Opioid Induced Androgen Deficiency (OPIAD)

Discussion in 'Men's Health Forum' started by DaGeneral, Apr 7, 2006.

  1. DaGeneral

    DaGeneral Junior Member

    I have been just told by my GP during my annual check up that my blood shows low testosterone. In the words of the Dr. so low he has never seen before! (displaced-NY'er, me too). So, I've done some research on the web and one possibility is long term use of Morphine, which is me. I have a bad back and am recovering at this time from my second spinal surgury. I hope to be off the meds soon as this fusion I just had should correct the pain producing areas of my back. I have been on Oxycontin for around seven years, with Roxicodone as well, and a liquid form of oxycontin called Oxydose for quick pain releif. I am exhibiting some of the symptoms listed: Quick temper out of nowhere 9I attributed it to the meds, so I was put on Klonipin), poor errection, a disapearing Penis, as I sit up the littley guy goes down into me and I barely see the head, and who knows what else I cannot see. I am 53 yrs of age. I am wondering if anyone else here has been down this particular road as well? My GP wants me to see an endocrinologist when I am back on my feet, spinal surgery was just 16 days ago, and I am somewhat bedridden at this time. Any help will be appreciated!;)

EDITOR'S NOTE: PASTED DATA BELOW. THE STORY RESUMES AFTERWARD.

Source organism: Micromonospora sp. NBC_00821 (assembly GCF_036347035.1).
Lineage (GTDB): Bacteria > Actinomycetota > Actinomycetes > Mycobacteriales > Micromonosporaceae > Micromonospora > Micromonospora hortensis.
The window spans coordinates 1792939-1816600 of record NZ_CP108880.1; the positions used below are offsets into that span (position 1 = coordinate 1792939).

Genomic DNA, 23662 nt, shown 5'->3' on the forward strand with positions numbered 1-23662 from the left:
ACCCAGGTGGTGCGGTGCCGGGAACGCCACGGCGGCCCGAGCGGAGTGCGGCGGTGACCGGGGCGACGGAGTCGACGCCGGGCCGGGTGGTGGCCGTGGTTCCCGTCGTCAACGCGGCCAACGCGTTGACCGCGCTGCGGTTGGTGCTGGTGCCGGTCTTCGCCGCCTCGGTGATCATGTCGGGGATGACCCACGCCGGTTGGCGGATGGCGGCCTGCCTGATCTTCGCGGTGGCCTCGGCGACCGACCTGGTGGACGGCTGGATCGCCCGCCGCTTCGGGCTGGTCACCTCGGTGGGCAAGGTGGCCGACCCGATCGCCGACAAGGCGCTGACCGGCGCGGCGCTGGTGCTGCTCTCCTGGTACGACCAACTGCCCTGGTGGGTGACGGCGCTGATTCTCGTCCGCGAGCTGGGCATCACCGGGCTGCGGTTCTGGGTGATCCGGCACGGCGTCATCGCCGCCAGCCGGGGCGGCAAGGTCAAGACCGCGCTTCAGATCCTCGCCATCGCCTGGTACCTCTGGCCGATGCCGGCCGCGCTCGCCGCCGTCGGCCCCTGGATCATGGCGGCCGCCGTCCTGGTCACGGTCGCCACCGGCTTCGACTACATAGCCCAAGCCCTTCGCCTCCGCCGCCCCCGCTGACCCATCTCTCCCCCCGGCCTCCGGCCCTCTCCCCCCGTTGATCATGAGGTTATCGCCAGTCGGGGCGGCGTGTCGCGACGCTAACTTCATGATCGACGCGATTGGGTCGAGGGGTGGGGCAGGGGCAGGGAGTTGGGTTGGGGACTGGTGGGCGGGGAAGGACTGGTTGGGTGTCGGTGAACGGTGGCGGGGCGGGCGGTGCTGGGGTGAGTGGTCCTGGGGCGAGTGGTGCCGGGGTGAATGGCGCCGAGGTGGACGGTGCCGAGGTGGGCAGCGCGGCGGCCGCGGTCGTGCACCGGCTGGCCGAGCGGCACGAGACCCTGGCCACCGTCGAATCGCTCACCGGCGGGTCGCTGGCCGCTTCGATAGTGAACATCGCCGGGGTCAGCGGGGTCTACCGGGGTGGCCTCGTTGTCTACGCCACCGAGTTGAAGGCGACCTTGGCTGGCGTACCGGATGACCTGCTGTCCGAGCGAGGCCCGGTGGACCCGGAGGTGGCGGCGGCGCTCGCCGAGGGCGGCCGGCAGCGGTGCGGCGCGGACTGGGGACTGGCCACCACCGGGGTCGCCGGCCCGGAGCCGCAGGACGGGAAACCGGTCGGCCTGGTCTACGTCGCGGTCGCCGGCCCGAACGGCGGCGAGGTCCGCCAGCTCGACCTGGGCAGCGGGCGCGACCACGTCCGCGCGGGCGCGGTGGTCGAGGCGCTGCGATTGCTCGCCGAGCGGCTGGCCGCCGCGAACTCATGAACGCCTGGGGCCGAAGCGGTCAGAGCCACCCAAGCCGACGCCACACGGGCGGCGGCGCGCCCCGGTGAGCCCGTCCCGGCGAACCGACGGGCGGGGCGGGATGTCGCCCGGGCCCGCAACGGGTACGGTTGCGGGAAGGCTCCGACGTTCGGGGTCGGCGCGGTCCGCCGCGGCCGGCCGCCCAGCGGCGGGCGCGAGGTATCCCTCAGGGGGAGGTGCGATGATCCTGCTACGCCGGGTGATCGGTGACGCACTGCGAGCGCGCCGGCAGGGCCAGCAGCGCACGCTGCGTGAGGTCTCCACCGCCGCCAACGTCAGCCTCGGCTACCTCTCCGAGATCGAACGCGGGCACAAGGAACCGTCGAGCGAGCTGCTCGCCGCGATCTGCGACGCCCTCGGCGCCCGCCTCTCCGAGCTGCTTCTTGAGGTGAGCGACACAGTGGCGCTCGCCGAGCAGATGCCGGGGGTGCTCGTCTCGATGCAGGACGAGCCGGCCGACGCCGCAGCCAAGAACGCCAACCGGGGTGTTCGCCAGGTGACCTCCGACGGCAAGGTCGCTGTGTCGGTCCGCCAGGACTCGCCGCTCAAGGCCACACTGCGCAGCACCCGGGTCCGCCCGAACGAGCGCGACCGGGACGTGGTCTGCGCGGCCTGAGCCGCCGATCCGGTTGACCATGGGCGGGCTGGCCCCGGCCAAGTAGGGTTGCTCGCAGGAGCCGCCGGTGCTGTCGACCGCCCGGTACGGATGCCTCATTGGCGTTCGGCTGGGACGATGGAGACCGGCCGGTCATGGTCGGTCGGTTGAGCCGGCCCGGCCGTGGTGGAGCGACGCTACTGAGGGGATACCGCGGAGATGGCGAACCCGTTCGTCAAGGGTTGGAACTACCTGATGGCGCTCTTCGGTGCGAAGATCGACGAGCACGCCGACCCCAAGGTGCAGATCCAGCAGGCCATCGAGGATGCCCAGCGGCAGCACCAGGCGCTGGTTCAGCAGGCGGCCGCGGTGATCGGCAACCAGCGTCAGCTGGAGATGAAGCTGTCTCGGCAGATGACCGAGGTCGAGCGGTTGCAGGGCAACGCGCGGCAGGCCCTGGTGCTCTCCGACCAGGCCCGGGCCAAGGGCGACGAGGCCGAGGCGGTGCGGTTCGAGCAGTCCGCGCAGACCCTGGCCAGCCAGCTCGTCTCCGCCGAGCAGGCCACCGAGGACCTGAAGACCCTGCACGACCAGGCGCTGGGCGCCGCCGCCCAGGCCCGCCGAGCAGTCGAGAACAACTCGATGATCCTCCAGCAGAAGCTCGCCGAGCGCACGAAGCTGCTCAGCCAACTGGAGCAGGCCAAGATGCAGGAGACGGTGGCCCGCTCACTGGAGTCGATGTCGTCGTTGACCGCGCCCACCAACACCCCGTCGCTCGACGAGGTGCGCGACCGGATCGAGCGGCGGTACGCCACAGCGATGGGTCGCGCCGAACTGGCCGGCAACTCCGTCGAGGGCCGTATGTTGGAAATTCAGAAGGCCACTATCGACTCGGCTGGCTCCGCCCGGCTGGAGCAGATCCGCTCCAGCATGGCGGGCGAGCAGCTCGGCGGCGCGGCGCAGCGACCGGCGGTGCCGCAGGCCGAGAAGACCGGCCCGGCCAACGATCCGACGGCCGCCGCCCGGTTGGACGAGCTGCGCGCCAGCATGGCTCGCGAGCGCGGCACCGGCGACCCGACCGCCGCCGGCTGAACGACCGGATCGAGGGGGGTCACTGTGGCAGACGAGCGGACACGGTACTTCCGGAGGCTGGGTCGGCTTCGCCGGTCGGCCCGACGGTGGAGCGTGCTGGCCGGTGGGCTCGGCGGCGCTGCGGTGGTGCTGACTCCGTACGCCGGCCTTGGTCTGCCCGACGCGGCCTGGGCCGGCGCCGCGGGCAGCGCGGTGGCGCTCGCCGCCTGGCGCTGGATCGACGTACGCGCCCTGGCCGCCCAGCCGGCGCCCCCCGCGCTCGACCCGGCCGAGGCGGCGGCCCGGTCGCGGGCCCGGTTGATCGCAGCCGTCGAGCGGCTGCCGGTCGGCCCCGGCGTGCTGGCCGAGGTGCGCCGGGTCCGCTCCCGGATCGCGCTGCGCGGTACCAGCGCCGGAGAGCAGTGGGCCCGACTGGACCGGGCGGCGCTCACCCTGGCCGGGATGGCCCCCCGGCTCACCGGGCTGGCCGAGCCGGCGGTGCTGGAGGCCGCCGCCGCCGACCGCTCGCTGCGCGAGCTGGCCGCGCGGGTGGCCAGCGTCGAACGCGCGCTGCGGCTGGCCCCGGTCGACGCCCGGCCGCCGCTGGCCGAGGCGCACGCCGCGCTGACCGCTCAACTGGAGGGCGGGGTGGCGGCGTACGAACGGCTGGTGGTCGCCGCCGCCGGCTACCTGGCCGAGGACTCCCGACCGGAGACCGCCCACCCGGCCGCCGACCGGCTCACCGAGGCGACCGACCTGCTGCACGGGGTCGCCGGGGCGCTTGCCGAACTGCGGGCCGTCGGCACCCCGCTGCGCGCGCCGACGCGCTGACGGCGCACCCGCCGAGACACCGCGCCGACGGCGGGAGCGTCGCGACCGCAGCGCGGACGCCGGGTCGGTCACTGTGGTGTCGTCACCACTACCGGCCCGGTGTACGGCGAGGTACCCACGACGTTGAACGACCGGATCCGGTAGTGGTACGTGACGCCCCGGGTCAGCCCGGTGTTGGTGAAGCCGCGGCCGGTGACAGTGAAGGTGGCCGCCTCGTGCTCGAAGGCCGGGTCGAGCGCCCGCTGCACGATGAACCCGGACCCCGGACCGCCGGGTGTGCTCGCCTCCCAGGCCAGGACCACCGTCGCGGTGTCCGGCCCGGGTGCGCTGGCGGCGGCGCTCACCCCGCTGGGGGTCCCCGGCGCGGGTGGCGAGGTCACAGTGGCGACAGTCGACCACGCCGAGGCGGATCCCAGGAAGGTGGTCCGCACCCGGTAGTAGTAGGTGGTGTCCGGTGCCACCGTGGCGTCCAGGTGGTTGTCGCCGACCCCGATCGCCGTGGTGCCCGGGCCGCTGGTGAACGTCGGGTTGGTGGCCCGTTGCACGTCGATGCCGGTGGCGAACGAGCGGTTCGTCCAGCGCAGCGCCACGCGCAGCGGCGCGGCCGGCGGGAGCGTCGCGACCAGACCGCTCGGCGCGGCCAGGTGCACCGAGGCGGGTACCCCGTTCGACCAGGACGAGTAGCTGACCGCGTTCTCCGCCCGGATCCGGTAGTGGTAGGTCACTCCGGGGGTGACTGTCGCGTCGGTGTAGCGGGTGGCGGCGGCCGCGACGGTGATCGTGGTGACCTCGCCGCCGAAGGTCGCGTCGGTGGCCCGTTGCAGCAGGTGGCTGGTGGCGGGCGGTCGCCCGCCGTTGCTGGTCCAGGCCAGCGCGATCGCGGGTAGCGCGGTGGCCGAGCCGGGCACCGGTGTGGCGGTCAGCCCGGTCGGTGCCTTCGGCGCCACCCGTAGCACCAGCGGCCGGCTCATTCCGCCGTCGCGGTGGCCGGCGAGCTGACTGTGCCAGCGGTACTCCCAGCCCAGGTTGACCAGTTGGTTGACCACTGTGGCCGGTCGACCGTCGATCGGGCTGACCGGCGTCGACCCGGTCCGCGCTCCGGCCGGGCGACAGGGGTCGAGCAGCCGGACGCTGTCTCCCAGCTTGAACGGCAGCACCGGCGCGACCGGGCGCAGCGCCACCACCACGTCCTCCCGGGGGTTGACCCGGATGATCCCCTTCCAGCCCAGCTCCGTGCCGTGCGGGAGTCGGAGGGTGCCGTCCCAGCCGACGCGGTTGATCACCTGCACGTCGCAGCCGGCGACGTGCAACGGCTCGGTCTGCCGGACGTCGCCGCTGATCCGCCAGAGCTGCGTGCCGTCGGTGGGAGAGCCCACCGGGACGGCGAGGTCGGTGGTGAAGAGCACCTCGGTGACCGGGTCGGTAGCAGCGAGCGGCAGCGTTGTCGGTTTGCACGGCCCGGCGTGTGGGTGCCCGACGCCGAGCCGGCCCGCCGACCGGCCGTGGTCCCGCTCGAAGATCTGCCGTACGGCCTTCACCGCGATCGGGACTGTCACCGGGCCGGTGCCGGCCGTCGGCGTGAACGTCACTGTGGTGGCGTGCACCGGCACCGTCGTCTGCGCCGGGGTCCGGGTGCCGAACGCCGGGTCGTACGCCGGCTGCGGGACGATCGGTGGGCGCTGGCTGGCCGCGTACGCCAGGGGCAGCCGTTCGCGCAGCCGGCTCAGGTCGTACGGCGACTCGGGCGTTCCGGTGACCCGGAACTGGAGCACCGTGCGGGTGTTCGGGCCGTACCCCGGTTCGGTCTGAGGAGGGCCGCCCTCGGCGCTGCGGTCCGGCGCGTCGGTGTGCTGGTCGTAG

Last edited by a moderator: Jul 20, 2012
  2. mxim

    mxim Junior Member

    Re: Long Term Morphine user for chronic pain low testosterone Anyone?

    first off,
    i had a bad back,and it was only a strain so i could only imagine what you went through. you need to come off. low T is caused by ,among other things,drug use,inactivity,stress,and depression. all of which i am sure you had with something as debilitating as a bad back. start with 50mgs of clomid a day and try to do some cardio and diet/ get off the drugs asap;7 years is a hell of a long time to be on pain killers.
  3. DaGeneral

    DaGeneral Junior Member

    Re: Long Term Morphine user for chronic pain low testosterone Anyone?

    Thank you for your comments/advice, all those things are in my future once the incision pain passes and my med Dr. weans me off the morphine. I appreciate the candidness of your post.
  4. pmgamer18

    pmgamer18 Member

    Re: Long Term Morphine user for chronic pain low testosterone Anyone?

    I also think that when you get your testosterone levels back up when you are off the morphine your body will start to repair a lot of damage done to your joints and muscles from low T. I pray you get your T levels back up with out having to go on T meds. Hold out as long as you can to see if your body starts to make it on it's own. I feel once a man goes on TRT it ends up most times for life.
  5. marianco

    marianco Doctor of Medicine

    Re: Long Term Morphine user for chronic pain low testosterone Anyone?